Can a Bland Diet Cause Health Issues in Dogs?
Every dog is different, which means that your pet might react in a unique manner to having their diet completely changed all of a sudden.
Most of the potential issues caused by bland diets are related to the digestive tract, so the dog might either experience diarrhea again or on the other hand, might develop constipation as a result of having too much of the carb source.
Let’s not forget that cooked chicken breast and boiled white rice do not have all the nutrients that a dog should get from their food, even the commercial varieties that you might feed to your pet.
Dogs also need minerals and vitamins that are present in fresh veggies and sometimes, even food, not to mention that chicken and rice do not contain healthy fiber that can help your pet pass normal stools.
Can You Buy a Bland Diet Instead of Cooking the Food?
If you do not have the time or you aren’t feeling prepared to deal with the effort of meal planning your dog’s diet for the whole week, there are commercial options you can purchase these days.
Most are made by highly known pet food manufacturing companies such as Hill’s Science Diet, Royal Canin, or Purina Pro Plan, but there are others you can look into.
The reason we’re saying this is that these brands are known to sometimes use artificial colors in their recipes, along with other preservatives, and some of these substances might be carcinogenic — therefore leading to your dog being diagnosed with cancer in their senior years.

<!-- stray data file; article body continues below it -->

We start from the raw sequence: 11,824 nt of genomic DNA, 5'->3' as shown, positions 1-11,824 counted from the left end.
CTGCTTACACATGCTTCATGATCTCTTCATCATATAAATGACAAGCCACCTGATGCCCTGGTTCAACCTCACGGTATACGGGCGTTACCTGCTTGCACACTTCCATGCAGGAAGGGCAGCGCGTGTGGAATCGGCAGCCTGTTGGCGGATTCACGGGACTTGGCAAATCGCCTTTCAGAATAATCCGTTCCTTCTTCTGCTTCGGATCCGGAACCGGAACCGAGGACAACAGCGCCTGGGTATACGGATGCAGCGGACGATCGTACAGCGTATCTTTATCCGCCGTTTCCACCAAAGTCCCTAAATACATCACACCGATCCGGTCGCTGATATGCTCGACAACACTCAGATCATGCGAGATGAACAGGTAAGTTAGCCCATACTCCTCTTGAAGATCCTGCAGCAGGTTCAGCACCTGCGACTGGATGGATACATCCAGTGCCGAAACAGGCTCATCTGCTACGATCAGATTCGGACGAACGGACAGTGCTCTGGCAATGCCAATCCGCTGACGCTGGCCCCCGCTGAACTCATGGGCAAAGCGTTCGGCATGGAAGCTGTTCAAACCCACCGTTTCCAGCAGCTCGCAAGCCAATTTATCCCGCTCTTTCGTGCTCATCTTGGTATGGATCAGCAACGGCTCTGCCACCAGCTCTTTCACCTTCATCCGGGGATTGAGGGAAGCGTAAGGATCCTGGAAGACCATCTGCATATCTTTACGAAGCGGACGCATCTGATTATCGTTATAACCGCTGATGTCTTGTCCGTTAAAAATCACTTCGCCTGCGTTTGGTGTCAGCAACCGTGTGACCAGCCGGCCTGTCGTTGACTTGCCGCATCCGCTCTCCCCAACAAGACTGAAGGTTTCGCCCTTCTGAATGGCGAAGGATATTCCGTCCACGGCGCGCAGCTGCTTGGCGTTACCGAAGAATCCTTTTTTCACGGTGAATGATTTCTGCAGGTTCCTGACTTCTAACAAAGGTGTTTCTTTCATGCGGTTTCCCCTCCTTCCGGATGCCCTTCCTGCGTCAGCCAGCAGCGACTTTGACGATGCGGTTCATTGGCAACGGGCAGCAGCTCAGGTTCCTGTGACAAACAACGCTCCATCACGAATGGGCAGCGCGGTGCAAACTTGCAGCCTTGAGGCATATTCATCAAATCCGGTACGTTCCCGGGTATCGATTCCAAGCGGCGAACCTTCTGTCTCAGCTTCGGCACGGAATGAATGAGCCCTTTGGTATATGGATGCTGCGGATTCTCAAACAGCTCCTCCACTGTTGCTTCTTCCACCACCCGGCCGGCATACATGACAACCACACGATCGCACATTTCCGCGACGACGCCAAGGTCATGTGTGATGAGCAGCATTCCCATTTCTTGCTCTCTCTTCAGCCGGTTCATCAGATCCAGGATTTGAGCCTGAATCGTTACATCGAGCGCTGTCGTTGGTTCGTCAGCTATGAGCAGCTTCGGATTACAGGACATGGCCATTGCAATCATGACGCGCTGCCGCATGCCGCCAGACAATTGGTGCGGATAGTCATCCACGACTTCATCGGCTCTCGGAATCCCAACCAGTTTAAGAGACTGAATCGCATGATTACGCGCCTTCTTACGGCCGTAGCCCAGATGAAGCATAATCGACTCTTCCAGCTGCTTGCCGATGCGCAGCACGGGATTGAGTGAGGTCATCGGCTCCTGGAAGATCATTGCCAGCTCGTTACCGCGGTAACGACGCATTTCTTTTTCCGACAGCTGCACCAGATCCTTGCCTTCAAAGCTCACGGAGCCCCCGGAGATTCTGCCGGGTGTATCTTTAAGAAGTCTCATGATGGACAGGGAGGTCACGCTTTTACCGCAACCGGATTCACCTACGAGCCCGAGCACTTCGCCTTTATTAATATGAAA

Your vet can also recommend a specific diet based on your dog’s symptoms and clinical history.
A good idea would be to also contact a certified veterinary nutritionist just to ask them what brand they recommend or what ingredients you should steer clear of when preparing your dog’s bland diet.
How Long to Feed a Dog a Bland Diet
Your veterinarian will advise you exactly how long you should continue giving your dog a completely bland diet.
However, in most cases, dogs recover the health of their digestive tract at least in part after being fed such a diet for a couple of days.